NYC Speed Cams Only Nabbing a Fraction of Speeders

After two weeks, it’s clear that NYC’s new automated speed camera program needs much more leeway from Albany in order to wrestle the city’s dangerous speeding problem under control.

Pedestrian survival rates plummet as vehicle impact speeds approach 40 mph, but under the restrictions imposed by Albany, NYC’s speed cameras don’t even ticket anyone for traveling less than 10 mph over the 30 mph limit.

Under the law that state legislators passed to enable the program, speed cameras are currently operable only from one hour before the school day begins to one hour after school activities end. A driver can go up to 10 mph over the speed limit without getting a ticket. The camera-enforced penalty is $50, with no license points attached, regardless of how fast an offending motorist drives.

In their first 15 days of operation, DOT cameras ticketed 900 drivers for traveling at least 10 miles per hour over the speed limit in school zones. With six of 20 cameras reportedly activated, that breaks down to eight tickets per camera per day, rounding up. While we don’t know where the cameras are located, that’s almost certainly a much lower figure than the number of motorists who are actually speeding. A 2009 Transportation Alternatives study, for instance, clocked 39 percent of city motorists at select locations exceeding the 30 mph speed limit.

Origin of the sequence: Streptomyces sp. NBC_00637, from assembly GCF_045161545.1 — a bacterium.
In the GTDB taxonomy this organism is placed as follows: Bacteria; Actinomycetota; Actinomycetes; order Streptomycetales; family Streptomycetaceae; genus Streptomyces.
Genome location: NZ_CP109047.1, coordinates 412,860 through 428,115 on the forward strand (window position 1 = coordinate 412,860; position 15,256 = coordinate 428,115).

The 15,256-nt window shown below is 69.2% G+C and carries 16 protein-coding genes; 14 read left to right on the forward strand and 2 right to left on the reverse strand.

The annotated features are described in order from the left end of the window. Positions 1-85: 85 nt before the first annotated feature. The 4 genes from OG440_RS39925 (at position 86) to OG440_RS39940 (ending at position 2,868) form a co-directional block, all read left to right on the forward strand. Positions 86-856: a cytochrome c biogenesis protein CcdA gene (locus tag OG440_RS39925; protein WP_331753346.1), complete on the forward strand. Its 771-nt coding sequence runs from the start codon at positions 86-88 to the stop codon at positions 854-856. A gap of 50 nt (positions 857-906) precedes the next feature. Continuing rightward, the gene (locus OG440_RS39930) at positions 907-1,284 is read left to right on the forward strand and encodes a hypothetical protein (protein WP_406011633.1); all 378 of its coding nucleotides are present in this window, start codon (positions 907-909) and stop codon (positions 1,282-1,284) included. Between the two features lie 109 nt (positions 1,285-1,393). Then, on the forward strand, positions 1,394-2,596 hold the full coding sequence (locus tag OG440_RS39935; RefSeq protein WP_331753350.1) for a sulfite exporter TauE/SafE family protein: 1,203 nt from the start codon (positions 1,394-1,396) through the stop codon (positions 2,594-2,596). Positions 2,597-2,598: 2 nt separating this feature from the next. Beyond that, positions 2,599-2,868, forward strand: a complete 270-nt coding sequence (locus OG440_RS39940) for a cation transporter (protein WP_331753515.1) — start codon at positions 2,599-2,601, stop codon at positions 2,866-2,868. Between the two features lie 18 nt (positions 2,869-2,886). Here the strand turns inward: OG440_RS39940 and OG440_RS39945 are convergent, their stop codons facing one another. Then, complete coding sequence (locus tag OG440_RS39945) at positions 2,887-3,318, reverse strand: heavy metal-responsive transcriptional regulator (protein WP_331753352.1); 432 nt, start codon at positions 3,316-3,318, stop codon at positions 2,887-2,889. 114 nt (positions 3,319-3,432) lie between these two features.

It’s helpful to compare the number of speed camera tickets to the city’s red light camera program. In 1994, the early days of automated red light enforcement in NYC, cameras ticketed around 80 drivers per day [PDF, page 42]. That’s 10 times as many tickets as the speed cameras are issuing, even though it stands to reason that speeding is more prevalent than red light running. (Have you ever seen 39 percent of the drivers who pass through a signalized intersection run a red?)

Clearly, even at the speed camera locations, most people who speed aren’t getting tickets. Given the way Albany hamstrung the program, this isn’t much of a surprise. The 10 mph buffer is too big, and the time limitations are too strict.

If speed cameras are going to bring down traffic injuries and deaths significantly, NYC not only needs more cameras, but more freedom to use the cameras we do have to deter dangerous driving.

  • ffg

    Why not start by setting the school zone speed limit at 10, 15 for most of the rest of the city. tickets for 10 over those limits would leave things a lot safer.

  • EricBoucher

    How many drivers are there in NYC, 2 million? 3 million? 4 million? That’s how many speeding tickets there should be.

  • Max Power

    Shouldn’t the metric of success be the decrease in speeds in school zones while kids are walking there & back, not the number of tickets issued?
    If speeds decrease without a single ticket being issued, the program is working. If thousands of tickets are being issued, but speeds remain high, it isn’t.

  • Reader

    The cameras have only been on for a couple of weeks, correct? It’s going to take some time for the first batch of tickets to reach drivers’ mailboxes and for enough motorists to be ticketed so that behavior starts to be influenced. Word has to get out. Give it time.

    If in a year people aren’t changing their behavior, that might tell us that the fines are too low or the program needs to be tweaked.

  • JK